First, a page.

Caption competition
Latest stories from i100
Daily Quiz
Independent Dating
and  

By clicking 'Search' you
are agreeing to our
Terms of Use.

Career Services
iJobs Job Widget
iJobs General

Senior IP Opportunity at Major Firm

vary Attractive Salary: Austen Lloyd: MANCHESTER - AN OPENING AT A VERY HIGH Q...

Nursery Manager

£100 - £110 per day: Randstad Education Ilford: Nursery Manager Long term Ran...

Sales Consultant – Permanent – West Sussex – £24-£25k plus commission and other benefits

£24000 - £25000 Per Annum plus company car and commission: Clearwater People S...

SEN Teaching Assistant

£45 - £65 per day: Randstad Education Bristol: Supply SEN Support Jobs in Bris...

Day In a Page

The drugs revolution starts now as MPs agree its high time for change

The drugs revolution starts now as MPs agree its high time for change

Commons debate highlights growing cross-party consensus on softening UK drugs legislation, unchanged for 43 years
The camera is turned on tabloid editors in Richard Peppiatt's 'One Rogue Reporter'

Gotcha! The camera is turned on tabloid editors

Hugh Grant says Richard Peppiatt's 'One Rogue Reporter' documentary will highlight issues raised by Leveson
Fall of the Berlin Wall: It was thanks to Mikhail Gorbachev that this symbol of division fell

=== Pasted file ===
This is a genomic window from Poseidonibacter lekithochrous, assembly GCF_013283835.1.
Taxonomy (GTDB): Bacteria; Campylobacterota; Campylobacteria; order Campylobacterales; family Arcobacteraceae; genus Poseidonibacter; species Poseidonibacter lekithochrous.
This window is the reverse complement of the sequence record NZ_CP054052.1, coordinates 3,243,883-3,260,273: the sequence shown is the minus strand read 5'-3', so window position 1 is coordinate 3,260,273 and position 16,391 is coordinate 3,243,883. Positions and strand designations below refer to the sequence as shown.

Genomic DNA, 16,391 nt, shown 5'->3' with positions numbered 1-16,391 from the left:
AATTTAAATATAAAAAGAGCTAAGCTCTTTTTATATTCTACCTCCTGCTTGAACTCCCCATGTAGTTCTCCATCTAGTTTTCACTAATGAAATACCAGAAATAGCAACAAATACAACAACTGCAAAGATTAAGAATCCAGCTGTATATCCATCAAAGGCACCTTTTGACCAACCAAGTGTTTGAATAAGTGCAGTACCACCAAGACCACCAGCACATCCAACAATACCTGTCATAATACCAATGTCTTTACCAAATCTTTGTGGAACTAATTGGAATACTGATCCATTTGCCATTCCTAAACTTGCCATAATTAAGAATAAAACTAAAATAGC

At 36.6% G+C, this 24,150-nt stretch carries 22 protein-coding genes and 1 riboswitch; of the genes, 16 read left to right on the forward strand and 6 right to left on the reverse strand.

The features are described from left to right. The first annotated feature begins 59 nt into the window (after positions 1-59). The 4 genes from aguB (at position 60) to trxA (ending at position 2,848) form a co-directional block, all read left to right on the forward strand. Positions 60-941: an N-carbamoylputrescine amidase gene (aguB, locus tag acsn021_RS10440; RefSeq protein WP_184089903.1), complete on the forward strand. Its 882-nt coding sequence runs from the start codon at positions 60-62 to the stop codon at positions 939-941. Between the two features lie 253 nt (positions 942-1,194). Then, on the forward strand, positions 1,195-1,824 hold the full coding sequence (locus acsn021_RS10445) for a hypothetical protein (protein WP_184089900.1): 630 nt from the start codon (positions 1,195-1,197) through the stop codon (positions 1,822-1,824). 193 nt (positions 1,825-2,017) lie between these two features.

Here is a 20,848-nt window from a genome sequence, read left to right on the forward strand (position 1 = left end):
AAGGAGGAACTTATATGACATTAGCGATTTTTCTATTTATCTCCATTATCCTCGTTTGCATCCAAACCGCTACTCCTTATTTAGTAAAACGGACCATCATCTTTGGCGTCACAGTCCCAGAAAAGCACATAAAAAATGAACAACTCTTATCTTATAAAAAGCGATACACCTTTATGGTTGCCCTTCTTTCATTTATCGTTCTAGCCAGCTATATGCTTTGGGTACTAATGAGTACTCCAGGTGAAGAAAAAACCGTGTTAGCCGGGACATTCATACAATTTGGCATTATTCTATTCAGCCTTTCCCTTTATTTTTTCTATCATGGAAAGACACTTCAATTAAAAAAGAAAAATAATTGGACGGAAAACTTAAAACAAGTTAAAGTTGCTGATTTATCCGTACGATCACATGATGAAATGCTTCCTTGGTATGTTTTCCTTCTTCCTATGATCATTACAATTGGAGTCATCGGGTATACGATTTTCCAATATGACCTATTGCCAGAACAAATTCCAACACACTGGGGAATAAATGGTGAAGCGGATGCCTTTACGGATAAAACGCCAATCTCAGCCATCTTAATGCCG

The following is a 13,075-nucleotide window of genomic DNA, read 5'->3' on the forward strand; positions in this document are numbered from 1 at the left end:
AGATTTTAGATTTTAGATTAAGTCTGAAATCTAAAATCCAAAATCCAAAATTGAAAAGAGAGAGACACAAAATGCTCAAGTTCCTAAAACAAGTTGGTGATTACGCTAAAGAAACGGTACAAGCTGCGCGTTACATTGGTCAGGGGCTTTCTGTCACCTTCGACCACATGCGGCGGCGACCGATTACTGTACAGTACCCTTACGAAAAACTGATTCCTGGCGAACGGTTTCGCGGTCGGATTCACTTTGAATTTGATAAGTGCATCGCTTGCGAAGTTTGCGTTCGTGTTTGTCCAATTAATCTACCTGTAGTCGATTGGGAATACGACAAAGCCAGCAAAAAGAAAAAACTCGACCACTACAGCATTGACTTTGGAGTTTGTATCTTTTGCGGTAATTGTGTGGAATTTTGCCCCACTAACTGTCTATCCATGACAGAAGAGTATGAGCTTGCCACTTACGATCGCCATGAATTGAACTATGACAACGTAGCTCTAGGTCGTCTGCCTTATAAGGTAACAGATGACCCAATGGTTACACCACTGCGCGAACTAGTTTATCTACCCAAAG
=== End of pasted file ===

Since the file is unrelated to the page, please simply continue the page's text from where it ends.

Fall of the Berlin Wall

It was thanks to Gorbachev that this symbol of division fell
Halloween 2014: What makes Ouija boards, demon dolls, and evil clowns so frightening?

What makes ouija boards and demon dolls scary?

Ouija boards, demon dolls, evil children and clowns are all classic tropes of horror, and this year’s Halloween releases feature them all. What makes them so frightening, decade after decade?
A safari in modern Britain: Rose Rouse reveals how her four-year tour of Harlesden taught her as much about the UK as it did about NW10

Rose Rouse's safari in modern Britain

Rouse decided to walk and talk with as many different people as possible in her neighbourhood of Harlesden and her experiences have been published in a new book
Welcome to my world of no smell and odd tastes: How a bike accident left one woman living with unwanted food mash-ups

'My world of no smell and odd tastes'

A head injury from a bicycle accident had the surprising effect of robbing Nell Frizzell of two of her senses